The most well-known house rule is often the most damaging: All funds that would be paid to the bank (Income & Luxury Tax, Chance/Community Chest payments, etc) go into the center of the board. Sometimes people just slap a $500 bill in the center instead. Either way, the first person to land on Free Parking gets the cash. In real life, it would be fun to win the lottery every week, but in Monopoly, random windfalls simply devalue the dollars in play. Remember, the goal is to bankrupt your opponents; you can’t do that if they keep hitting Powerball jackpots every two trips around the board and having second, third, and fourth chances to come back and defeat you. Stop using this terrible house rule immediately!

Initial Cash
Dan, Can I Use It?: MAYBE
You are supposed to start with $1500, a fair amount when you consider the prices of properties on the board. If you lower that number, you could cause people to go bankrupt faster, and if you want a shorter game, that might be a good thing. If you raise that number, you’ll probably be able to buy more properties on your first few trips around the board, but you’re just flushing the market with cash as above, and more people with more money makes for a longer game. So put the squeeze on if you want, but don’t start handing out bonus cash.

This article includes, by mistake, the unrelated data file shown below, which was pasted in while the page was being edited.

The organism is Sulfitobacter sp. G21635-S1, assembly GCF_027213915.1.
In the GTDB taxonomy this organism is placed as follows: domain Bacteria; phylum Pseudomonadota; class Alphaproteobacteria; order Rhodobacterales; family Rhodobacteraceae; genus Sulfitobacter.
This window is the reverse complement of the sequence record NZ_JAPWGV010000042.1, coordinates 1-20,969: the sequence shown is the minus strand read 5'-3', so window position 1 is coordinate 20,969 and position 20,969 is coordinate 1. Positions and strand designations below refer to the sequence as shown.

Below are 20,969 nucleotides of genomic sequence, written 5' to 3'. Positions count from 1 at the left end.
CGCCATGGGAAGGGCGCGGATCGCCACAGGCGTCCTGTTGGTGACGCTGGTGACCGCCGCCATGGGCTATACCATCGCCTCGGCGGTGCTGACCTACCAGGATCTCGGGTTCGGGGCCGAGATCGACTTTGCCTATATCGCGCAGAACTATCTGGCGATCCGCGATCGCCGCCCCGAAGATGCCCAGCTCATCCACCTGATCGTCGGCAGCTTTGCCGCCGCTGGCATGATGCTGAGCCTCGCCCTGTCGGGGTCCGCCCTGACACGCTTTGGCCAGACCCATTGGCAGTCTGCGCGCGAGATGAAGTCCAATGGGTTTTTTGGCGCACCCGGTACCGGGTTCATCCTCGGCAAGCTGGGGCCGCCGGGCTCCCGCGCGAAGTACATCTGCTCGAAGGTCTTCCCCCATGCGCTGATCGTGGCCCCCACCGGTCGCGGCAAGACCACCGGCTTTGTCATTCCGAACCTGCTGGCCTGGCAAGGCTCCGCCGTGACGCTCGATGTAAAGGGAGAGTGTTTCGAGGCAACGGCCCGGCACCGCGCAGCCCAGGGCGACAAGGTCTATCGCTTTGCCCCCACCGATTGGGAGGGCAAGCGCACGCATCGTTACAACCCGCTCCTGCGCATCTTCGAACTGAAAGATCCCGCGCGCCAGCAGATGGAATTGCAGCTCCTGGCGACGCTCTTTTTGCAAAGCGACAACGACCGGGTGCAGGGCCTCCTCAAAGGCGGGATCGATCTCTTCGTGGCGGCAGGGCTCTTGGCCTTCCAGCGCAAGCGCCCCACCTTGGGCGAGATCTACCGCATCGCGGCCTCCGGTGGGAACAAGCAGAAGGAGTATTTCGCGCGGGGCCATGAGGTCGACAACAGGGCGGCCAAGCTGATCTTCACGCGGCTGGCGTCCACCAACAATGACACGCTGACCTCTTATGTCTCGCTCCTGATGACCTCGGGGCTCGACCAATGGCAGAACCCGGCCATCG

Pass GO Salary
Dan, Can I Use It?: MAYBE
Same as above. You can decide to give people more than $200 or less than $200, with the same consequences. I’d just keep it at the normal amount.

Land on GO Salary
Dan, Can I Use It?: NO
If you land on GO, you can set it to give the player $400 instead of $200. Don’t, for the inflation reasons previously stated.